Sunday, March 2, 2014

Star Trek: The Next Grievance

Star Trek Holodeck Doorway

Lately I've been watching the Star Trek Next Generation episodes.  I enjoy them very much but there are a few things about this future that bother me.  If we have advanced four hundred plus years into the future, why is the doors to the Holodeck a lawsuit waiting to happen?  Don't they have safety regulations in the future?  Look at the edges of the doors.  You can poke out your eye or badly cripple your knee on those protrusions.   Who the hell designed these things?

And speaking about Star Trek doors, they open automatically when you approach.  Shouldn't hallway foot traffic be constantly opening all the doors?  I can't count the number of times I unintentionally opened super market doors while trying to finish a cigarette before going inside.

I also noticed the future has done away with seat belts.  I hope, in the least, the bridge will have air bags. We have seen Picard and his underlings being jerked back and forth on sharp turns.  Can you imagine the horror of the Enterprise crew being flung willy-nilly as they have a head-on at warp speed?

Another thing that upsets me is that the men in the future can no longer cut their sideburns properly.  Have these guys no eye for the horizontal.  Has centuries of living with synthetic gravity warped man's sense of perspective where he is no longer capable of detecting true up or down?

Getting back to the Holodeck, there is one other thing that I must point out.  It has been stated that objects created in the Holodeck cannot exist outside the Holodeck.  There is an episode where a Holodeck produced man walks out into the Enterprise corridor and is instantly dissolved back to nothing.  Yet when Wesley falls into a Holodeck created river, he remains wet when leaving and is still in wet clothes a while later on the bridge.  This wetness, which is Holodeck constructed water, should have dissolved upon exit.  It did not.  And, has man evolved so much that he no longer wants bodily pleasures?  The Holodeck can fulfill desires, but not in one episode has anybody created and enjoyed a perfect sexual partner.  I understand these scenes would not be filmed, but they could be implied.  They never were.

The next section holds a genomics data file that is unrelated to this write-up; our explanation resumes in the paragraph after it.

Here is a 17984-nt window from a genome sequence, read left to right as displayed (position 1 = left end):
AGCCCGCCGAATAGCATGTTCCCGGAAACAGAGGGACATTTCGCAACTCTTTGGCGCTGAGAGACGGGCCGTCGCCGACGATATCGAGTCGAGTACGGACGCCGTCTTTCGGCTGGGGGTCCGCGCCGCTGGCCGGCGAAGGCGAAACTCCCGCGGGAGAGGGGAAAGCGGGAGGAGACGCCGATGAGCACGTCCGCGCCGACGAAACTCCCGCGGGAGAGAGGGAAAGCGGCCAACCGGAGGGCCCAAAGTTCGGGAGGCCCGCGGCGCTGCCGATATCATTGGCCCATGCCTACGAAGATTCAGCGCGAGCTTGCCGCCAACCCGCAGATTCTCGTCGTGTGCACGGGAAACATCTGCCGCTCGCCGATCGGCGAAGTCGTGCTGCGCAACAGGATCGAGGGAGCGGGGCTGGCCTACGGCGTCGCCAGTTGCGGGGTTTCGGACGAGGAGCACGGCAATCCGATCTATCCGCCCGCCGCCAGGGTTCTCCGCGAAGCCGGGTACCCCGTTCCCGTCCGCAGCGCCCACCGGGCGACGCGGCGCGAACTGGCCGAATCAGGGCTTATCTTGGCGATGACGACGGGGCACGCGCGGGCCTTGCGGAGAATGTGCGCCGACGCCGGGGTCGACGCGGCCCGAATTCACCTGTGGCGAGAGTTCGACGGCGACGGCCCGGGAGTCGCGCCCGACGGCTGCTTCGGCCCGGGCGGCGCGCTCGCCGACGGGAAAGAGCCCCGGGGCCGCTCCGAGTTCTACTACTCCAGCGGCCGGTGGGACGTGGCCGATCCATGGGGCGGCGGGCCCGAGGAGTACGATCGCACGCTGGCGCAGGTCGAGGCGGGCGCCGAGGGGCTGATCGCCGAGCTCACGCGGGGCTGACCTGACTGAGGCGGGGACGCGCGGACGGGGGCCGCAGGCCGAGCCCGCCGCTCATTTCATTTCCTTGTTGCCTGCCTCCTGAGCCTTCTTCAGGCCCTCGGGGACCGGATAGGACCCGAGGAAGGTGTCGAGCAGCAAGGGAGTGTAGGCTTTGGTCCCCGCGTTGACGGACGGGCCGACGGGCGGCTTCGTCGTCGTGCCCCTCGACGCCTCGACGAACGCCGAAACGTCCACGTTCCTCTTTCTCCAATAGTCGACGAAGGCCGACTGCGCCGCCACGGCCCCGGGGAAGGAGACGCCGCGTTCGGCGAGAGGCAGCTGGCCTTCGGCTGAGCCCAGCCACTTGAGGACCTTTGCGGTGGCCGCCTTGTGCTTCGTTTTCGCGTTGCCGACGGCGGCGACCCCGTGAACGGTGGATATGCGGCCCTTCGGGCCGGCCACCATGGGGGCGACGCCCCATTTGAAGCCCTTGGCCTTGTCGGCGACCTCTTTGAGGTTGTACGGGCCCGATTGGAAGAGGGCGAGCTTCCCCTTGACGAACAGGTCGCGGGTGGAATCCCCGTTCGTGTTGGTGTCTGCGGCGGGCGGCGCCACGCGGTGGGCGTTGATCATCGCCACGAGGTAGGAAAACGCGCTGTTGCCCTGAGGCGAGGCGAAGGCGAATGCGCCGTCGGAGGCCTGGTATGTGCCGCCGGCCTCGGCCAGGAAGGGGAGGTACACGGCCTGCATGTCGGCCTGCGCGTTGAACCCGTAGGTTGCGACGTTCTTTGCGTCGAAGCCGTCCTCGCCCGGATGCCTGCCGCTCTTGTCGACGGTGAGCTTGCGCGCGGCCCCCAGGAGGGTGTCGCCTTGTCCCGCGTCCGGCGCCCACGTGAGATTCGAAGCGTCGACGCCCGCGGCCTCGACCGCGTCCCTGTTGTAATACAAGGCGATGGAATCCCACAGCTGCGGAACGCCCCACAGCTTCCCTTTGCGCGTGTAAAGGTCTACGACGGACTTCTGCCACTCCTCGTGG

Finally my last grievance (not really, but I'm tiring of this) involves Captain Picard.  In over four hundred years, why hasn't "Hair Club for Men" cured baldness?  This is so unfair of the future.  Today we have the capability to restore hair by means such as Rogaine, a regrowth ointment, or surgically implanting hair plugs.  In the next four hundred years, Star Trek is telling us we can go no further curing baldness and perhaps we may have even lost the knowledge we had in the twenty-first century.  Woe is me.